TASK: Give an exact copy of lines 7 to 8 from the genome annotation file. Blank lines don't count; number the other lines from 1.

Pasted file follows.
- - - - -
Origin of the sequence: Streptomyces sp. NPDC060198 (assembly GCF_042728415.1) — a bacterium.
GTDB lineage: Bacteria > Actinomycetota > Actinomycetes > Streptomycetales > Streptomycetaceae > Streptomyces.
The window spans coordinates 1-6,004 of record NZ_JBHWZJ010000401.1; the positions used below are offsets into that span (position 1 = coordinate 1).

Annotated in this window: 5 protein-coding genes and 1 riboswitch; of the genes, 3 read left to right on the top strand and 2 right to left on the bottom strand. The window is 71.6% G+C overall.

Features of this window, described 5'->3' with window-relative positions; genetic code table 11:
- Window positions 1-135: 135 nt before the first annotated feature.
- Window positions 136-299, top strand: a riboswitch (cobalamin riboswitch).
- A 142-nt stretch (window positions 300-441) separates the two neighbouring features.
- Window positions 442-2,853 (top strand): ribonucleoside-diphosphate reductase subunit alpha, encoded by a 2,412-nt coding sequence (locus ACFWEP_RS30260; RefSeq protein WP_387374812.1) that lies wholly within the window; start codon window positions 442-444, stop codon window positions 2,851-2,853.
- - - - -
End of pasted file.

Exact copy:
- Window positions 136-299, top strand: a riboswitch (cobalamin riboswitch).
- A 142-nt stretch (window positions 300-441) separates the two neighbouring features.